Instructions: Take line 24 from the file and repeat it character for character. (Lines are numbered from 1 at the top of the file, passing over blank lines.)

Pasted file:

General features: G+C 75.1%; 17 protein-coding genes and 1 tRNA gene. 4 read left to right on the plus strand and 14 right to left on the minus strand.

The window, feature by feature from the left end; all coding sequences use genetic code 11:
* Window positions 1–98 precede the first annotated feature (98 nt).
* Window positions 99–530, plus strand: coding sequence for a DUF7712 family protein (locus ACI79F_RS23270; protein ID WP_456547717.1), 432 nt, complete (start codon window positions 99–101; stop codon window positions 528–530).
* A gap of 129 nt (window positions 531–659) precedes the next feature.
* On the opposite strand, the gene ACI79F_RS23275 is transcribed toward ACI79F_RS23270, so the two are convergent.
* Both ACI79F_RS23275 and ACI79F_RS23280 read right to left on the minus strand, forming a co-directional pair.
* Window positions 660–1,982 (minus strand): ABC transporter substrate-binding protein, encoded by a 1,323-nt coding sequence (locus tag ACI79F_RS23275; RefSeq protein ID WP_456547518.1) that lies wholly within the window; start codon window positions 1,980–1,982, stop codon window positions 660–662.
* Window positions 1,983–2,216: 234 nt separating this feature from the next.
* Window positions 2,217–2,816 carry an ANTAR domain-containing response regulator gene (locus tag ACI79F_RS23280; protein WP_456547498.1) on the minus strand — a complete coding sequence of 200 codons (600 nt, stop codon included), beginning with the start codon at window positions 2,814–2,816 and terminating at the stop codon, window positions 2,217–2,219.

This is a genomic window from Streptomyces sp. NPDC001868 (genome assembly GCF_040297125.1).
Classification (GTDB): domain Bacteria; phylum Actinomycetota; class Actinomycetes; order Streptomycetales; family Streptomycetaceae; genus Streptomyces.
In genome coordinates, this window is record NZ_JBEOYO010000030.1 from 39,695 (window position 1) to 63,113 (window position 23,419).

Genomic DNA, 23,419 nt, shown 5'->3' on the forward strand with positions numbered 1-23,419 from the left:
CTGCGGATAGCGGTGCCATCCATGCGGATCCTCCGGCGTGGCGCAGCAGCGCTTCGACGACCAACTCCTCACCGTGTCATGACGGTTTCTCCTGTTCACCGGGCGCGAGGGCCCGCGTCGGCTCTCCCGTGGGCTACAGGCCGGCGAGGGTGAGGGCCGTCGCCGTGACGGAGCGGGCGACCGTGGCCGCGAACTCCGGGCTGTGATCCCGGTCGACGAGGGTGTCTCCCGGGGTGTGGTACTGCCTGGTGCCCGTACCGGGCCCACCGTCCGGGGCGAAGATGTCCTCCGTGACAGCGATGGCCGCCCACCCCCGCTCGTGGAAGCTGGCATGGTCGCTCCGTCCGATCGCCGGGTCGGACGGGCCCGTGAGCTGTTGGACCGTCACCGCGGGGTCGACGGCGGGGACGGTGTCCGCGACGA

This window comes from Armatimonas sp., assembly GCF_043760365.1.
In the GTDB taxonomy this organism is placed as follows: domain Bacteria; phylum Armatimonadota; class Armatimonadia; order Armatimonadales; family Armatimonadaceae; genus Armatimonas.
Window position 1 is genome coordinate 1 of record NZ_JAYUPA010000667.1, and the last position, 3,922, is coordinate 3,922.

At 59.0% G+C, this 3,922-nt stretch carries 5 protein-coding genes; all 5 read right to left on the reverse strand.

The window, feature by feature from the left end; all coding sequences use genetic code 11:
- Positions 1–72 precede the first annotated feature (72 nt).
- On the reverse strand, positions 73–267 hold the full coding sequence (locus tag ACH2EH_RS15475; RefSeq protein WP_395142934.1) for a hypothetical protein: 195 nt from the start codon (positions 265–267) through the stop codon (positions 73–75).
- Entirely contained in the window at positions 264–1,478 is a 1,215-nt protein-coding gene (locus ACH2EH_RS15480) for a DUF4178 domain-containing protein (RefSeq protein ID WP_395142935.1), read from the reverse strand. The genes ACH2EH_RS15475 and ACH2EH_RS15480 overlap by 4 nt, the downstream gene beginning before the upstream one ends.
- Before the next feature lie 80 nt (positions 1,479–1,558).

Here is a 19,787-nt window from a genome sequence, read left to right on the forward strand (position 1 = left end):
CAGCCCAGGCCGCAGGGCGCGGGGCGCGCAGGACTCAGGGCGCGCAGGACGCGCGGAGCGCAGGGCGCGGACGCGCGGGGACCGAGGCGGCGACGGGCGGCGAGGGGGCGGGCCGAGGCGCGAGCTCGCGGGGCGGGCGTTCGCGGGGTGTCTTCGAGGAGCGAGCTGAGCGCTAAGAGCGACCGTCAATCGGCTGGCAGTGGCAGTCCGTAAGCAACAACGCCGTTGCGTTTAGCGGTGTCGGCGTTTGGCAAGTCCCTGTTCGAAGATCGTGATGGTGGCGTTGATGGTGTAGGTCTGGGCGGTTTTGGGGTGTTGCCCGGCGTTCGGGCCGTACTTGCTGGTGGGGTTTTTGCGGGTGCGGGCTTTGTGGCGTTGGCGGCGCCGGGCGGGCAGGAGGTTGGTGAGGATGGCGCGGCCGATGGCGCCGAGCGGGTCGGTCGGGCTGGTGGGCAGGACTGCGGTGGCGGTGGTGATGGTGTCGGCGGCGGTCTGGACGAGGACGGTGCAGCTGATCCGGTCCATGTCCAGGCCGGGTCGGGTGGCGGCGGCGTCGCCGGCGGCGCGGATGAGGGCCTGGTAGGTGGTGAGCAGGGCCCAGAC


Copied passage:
- Before the next feature lie 80 nt (positions 1,479–1,558).